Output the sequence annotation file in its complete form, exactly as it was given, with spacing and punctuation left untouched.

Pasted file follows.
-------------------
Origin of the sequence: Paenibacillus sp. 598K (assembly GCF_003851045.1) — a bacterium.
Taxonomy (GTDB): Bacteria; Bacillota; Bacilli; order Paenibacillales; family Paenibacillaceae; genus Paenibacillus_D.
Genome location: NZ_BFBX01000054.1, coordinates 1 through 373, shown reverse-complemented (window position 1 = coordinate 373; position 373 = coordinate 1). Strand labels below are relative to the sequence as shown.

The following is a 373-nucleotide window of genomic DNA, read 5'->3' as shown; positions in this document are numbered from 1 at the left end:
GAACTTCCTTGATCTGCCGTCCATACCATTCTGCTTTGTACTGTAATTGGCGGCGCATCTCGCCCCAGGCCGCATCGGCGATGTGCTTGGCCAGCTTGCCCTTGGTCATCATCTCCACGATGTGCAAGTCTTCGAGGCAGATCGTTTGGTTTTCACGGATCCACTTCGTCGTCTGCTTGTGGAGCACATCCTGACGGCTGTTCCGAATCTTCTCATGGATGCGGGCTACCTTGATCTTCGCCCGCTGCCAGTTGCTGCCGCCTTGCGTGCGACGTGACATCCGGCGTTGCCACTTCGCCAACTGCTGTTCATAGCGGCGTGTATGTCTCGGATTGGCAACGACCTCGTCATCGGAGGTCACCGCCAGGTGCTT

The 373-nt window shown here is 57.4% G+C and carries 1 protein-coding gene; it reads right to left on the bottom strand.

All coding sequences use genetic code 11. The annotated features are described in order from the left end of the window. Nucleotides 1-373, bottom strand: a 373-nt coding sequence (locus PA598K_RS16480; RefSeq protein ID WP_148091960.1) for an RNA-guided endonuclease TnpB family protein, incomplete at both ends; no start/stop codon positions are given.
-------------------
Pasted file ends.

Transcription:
Origin of the sequence: Paenibacillus sp. 598K (assembly GCF_003851045.1) — a bacterium.
Taxonomy (GTDB): Bacteria; Bacillota; Bacilli; order Paenibacillales; family Paenibacillaceae; genus Paenibacillus_D.
Genome location: NZ_BFBX01000054.1, coordinates 1 through 373, shown reverse-complemented (window position 1 = coordinate 373; position 373 = coordinate 1). Strand labels below are relative to the sequence as shown.

The following is a 373-nucleotide window of genomic DNA, read 5'->3' as shown; positions in this document are numbered from 1 at the left end:
GAACTTCCTTGATCTGCCGTCCATACCATTCTGCTTTGTACTGTAATTGGCGGCGCATCTCGCCCCAGGCCGCATCGGCGATGTGCTTGGCCAGCTTGCCCTTGGTCATCATCTCCACGATGTGCAAGTCTTCGAGGCAGATCGTTTGGTTTTCACGGATCCACTTCGTCGTCTGCTTGTGGAGCACATCCTGACGGCTGTTCCGAATCTTCTCATGGATGCGGGCTACCTTGATCTTCGCCCGCTGCCAGTTGCTGCCGCCTTGCGTGCGACGTGACATCCGGCGTTGCCACTTCGCCAACTGCTGTTCATAGCGGCGTGTATGTCTCGGATTGGCAACGACCTCGTCATCGGAGGTCACCGCCAGGTGCTT

The 373-nt window shown here is 57.4% G+C and carries 1 protein-coding gene; it reads right to left on the bottom strand.

All coding sequences use genetic code 11. The annotated features are described in order from the left end of the window. Nucleotides 1-373, bottom strand: a 373-nt coding sequence (locus PA598K_RS16480; RefSeq protein ID WP_148091960.1) for an RNA-guided endonuclease TnpB family protein, incomplete at both ends; no start/stop codon positions are given.